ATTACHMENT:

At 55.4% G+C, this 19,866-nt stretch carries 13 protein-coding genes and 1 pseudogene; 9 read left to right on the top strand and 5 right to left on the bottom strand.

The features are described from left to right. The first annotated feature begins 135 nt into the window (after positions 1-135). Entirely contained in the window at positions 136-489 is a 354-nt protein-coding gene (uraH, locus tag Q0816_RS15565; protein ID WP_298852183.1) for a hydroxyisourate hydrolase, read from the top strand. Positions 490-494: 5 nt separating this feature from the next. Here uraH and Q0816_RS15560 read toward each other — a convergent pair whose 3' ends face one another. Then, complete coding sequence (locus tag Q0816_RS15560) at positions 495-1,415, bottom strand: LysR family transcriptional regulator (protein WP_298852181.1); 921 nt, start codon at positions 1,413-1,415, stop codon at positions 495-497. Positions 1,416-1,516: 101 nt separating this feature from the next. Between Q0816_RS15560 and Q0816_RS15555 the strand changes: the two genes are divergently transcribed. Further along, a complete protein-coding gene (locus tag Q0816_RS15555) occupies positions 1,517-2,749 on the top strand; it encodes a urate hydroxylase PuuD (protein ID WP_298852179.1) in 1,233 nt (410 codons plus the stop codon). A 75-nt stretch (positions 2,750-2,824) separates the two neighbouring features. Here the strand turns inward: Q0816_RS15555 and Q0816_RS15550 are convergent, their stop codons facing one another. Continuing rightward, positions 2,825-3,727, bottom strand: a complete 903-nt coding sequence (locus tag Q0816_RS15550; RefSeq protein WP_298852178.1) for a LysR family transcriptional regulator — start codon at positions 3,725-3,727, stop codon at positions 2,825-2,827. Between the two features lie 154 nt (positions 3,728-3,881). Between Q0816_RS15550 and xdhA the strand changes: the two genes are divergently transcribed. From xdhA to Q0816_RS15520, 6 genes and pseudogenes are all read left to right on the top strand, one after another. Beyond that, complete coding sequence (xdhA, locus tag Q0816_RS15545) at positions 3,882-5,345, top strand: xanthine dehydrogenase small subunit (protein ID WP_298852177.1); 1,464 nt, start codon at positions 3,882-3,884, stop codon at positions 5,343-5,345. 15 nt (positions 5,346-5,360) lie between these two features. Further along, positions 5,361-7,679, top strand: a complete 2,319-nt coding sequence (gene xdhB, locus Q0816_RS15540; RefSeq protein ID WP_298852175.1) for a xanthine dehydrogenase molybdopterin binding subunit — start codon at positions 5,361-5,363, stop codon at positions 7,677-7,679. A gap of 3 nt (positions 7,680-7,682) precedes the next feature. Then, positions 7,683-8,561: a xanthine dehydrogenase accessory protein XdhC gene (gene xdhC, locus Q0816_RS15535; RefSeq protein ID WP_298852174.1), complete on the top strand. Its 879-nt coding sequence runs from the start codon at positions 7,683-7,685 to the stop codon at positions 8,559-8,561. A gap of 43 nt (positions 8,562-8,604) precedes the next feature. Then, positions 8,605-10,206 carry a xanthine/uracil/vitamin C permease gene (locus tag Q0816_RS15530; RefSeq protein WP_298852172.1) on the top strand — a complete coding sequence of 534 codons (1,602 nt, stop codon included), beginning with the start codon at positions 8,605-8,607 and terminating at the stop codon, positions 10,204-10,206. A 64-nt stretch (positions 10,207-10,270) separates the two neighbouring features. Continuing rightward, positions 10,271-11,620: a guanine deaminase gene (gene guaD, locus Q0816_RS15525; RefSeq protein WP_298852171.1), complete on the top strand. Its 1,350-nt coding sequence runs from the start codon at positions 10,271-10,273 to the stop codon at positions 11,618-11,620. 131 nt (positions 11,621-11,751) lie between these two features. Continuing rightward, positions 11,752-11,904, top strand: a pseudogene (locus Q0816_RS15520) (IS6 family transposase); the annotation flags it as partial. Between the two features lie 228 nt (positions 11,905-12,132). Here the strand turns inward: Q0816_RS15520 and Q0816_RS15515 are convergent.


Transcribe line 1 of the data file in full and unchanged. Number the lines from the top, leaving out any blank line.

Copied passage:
At 55.4% G+C, this 19,866-nt stretch carries 13 protein-coding genes and 1 pseudogene; 9 read left to right on the top strand and 5 right to left on the bottom strand.